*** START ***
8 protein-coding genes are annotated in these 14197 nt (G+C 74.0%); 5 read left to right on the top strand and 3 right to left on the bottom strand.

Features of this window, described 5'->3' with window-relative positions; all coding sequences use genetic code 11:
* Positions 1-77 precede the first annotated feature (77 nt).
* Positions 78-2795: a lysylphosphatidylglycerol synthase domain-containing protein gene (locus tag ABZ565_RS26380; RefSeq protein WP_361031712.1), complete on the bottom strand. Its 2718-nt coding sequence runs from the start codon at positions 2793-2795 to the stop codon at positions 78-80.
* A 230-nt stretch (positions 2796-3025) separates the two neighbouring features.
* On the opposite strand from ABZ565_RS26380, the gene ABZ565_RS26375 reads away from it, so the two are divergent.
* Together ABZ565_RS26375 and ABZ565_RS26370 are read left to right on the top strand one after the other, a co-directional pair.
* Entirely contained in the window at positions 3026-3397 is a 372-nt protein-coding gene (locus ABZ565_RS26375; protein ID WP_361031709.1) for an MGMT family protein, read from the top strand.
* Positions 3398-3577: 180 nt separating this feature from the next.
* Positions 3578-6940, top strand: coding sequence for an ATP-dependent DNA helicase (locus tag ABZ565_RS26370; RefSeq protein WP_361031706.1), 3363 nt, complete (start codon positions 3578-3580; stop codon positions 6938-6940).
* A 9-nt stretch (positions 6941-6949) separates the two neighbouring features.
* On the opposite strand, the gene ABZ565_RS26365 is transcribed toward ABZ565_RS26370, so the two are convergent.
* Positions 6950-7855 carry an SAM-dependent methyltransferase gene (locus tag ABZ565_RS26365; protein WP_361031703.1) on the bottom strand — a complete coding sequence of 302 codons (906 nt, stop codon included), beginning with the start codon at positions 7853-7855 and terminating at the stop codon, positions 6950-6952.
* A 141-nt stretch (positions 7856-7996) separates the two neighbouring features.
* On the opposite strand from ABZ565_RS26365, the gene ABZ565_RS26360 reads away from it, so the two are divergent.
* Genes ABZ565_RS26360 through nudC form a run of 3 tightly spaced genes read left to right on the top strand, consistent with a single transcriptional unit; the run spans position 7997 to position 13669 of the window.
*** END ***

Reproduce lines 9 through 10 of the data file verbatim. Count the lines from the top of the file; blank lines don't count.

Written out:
* Positions 3398-3577: 180 nt separating this feature from the next.
* Positions 3578-6940, top strand: coding sequence for an ATP-dependent DNA helicase (locus tag ABZ565_RS26370; RefSeq protein WP_361031706.1), 3363 nt, complete (start codon positions 3578-3580; stop codon positions 6938-6940).